### SiC FETs Enable High-Voltage Synchronous Rectification

Synchronous rectification is normally reserved for low voltage applications where high currents cause unacceptable losses in diodes. At high voltage, the benefits are less pronounced with lower currents for the same power. High voltage Si-MOSFETS are also not appropriate as their channel resistance is relatively high and body diodes slow, with a high forward drop. This is significant during ‘dead’ time when the channel is synchronously switched off and current ‘commutates’ through the body diode, causing losses. For this reason, high voltage outputs often use SiC diodes which have a relatively high forward voltage drop but no reverse recovery current, making them an improvement on the use of fast recovery epitaxial diodes.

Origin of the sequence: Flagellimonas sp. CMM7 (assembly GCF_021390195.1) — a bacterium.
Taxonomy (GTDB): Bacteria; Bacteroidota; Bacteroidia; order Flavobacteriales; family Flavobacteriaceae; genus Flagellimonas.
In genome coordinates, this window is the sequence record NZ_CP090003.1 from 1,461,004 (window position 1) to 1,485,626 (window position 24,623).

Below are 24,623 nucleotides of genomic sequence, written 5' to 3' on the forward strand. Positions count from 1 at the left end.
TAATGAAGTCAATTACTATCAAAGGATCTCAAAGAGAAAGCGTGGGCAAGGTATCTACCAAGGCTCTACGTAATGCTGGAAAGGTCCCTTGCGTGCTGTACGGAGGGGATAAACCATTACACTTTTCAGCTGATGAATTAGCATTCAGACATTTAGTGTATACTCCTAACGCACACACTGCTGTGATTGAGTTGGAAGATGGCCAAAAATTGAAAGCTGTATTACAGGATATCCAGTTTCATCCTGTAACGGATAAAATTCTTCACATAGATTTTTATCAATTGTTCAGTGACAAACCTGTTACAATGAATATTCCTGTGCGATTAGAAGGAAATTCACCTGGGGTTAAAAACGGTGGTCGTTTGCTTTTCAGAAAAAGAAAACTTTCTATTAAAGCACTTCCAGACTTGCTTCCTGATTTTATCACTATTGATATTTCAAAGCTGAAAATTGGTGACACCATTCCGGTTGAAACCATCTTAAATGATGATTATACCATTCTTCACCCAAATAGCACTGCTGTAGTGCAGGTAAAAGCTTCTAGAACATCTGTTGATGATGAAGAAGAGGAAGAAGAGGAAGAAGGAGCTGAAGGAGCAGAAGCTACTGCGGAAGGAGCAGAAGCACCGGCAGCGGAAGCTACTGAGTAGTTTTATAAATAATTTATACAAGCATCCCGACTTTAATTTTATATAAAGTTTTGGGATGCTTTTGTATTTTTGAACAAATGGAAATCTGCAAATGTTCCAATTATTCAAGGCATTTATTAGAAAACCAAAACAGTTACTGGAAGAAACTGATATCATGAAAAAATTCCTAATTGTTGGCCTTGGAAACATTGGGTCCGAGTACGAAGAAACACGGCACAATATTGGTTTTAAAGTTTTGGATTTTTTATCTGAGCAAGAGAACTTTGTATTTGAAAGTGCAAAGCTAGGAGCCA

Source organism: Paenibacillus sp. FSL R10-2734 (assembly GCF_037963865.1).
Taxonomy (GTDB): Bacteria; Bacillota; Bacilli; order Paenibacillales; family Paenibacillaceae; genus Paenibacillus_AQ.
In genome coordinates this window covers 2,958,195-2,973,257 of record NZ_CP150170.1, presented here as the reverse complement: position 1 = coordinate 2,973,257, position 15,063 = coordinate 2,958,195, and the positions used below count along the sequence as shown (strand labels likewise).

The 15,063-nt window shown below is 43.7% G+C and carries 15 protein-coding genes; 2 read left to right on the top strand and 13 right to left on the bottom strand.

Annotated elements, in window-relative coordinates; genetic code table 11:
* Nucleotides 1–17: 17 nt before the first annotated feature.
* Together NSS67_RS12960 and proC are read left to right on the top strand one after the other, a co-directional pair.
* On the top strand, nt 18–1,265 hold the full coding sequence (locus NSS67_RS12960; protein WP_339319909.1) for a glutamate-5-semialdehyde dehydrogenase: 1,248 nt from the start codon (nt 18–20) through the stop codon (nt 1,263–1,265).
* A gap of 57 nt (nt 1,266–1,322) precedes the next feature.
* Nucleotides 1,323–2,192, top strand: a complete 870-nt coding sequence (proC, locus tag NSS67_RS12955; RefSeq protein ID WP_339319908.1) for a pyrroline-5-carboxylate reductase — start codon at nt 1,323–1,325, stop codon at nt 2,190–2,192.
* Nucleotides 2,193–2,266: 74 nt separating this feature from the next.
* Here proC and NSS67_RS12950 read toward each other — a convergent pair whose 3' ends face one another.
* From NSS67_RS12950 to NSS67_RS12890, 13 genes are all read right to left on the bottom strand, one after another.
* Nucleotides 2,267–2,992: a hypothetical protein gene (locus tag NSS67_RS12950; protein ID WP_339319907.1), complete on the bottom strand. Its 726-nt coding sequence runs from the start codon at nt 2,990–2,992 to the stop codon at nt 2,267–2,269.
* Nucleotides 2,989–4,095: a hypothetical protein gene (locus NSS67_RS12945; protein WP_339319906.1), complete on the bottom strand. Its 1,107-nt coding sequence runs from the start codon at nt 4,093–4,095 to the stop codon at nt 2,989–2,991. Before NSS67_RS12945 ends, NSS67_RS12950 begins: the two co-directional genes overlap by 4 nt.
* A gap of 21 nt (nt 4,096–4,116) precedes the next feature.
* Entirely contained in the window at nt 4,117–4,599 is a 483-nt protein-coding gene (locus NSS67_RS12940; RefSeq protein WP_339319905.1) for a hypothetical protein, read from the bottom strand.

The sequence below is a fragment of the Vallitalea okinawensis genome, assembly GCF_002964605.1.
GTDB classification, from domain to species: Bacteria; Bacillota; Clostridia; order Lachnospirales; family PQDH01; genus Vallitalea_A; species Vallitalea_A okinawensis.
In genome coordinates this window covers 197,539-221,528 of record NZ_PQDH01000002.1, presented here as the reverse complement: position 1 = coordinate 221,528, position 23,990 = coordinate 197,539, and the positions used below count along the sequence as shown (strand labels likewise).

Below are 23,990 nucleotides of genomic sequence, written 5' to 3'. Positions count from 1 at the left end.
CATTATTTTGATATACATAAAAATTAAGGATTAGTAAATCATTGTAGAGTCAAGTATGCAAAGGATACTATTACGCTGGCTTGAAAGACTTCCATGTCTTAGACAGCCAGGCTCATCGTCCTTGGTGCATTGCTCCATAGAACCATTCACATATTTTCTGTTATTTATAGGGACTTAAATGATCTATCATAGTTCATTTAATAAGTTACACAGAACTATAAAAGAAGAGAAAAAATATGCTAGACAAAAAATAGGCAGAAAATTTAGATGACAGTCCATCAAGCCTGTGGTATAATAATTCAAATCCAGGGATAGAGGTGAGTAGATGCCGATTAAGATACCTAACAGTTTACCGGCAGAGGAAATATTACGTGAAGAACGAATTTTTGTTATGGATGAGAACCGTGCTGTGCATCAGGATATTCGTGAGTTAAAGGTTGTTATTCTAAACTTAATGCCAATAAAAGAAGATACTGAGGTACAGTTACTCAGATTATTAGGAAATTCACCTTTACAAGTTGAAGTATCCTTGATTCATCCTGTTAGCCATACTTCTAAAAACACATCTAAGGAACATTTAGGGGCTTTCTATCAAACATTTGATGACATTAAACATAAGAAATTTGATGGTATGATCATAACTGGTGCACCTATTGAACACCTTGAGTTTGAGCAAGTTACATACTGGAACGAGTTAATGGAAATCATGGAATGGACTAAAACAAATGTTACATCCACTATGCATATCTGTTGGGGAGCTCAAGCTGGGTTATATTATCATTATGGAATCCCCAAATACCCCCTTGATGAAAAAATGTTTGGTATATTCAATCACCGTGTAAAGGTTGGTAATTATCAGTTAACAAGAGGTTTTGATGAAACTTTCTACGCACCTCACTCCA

SiC FETS, however, can be used here to advantage as well; they have fast, low-drop body diodes and new versions such as the UF3SC FET series from UnitedSiC[3] achieve less than 7 milliohms channel resistance at 650V rating and less than 9 milliohms at 1200V rating.

Figure 3 shows a rectifier arrangement using a diode full-bridge for a fast battery charger output.

##### Figure 3. Replacing 4x SiC diodes D5 – D8 with 4x SiC FETs, more than halves dissipation and enables bi-directional power conversion

At 100A load for example, if the diodes were SiC types and the duty cycle is 50%, they would drop 2V at 125°C, dissipating 100W per diode. If each were replaced with a UnitedSiC UF3SC065007K4S SiC FET, the voltage drop would be 0.9V and power dissipation 45W per SiC FET. The use of synchronous SiC FETs also enables bi-directional power conversion, not possible with the SiC diodes.